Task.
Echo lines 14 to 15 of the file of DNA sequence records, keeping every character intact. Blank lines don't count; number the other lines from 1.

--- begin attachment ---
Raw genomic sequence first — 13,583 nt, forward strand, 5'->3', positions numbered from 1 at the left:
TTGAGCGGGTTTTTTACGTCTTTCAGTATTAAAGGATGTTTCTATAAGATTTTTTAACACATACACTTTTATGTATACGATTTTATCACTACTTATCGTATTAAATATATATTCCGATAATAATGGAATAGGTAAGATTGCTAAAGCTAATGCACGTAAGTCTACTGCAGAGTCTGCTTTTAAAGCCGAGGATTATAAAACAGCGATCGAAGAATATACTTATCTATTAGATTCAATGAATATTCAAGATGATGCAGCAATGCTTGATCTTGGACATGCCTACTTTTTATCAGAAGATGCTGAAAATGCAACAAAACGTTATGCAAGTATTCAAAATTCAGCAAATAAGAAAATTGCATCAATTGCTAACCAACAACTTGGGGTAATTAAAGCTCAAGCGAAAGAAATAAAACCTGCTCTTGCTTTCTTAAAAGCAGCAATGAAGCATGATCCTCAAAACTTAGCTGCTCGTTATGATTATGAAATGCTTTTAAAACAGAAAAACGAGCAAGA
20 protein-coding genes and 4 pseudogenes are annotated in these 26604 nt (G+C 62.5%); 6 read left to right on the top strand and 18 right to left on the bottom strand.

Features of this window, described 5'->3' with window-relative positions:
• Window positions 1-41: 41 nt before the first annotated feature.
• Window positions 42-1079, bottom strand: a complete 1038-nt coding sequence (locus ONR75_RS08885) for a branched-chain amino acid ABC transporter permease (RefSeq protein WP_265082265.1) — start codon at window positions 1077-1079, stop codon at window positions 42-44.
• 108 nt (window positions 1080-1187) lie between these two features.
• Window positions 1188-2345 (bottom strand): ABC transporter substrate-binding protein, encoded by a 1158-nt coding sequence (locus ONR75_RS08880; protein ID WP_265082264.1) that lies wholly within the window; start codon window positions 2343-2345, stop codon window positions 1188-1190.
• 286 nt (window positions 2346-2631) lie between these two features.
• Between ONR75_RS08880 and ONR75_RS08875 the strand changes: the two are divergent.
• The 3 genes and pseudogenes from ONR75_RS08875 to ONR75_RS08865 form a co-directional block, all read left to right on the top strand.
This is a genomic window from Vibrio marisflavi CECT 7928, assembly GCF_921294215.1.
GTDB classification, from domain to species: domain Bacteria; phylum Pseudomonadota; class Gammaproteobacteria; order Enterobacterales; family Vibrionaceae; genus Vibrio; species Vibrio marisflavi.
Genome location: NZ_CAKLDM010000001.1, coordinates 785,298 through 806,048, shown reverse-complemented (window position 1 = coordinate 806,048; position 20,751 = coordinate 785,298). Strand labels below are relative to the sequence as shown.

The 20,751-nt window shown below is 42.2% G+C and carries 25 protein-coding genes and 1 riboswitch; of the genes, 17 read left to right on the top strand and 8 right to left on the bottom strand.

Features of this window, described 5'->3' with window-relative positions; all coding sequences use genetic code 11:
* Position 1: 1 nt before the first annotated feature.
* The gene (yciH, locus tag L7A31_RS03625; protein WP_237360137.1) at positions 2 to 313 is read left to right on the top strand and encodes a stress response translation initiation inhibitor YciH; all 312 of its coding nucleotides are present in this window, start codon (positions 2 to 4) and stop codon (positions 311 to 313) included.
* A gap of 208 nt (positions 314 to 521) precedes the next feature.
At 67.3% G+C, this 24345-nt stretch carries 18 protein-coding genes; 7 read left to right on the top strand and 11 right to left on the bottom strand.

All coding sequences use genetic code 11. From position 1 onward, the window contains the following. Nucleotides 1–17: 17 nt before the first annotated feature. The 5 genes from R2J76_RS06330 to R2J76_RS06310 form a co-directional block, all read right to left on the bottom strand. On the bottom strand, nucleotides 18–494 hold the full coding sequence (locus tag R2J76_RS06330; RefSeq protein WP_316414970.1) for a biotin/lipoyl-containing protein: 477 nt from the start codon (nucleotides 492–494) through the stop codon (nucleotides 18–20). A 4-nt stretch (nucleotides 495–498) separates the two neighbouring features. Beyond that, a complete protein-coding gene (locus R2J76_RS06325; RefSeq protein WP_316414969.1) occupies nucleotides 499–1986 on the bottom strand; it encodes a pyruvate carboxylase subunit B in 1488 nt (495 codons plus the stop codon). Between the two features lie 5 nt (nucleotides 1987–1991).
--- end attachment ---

Genome location: NZ_CAKLDM010000001.1, coordinates 785,298 through 806,048, shown reverse-complemented (window position 1 = coordinate 806,048; position 20,751 = coordinate 785,298). Strand labels below are relative to the sequence as shown.

The 20,751-nt window shown below is 42.2% G+C and carries 25 protein-coding genes and 1 riboswitch; of the genes, 17 read left to right on the top strand and 8 right to left on the bottom strand.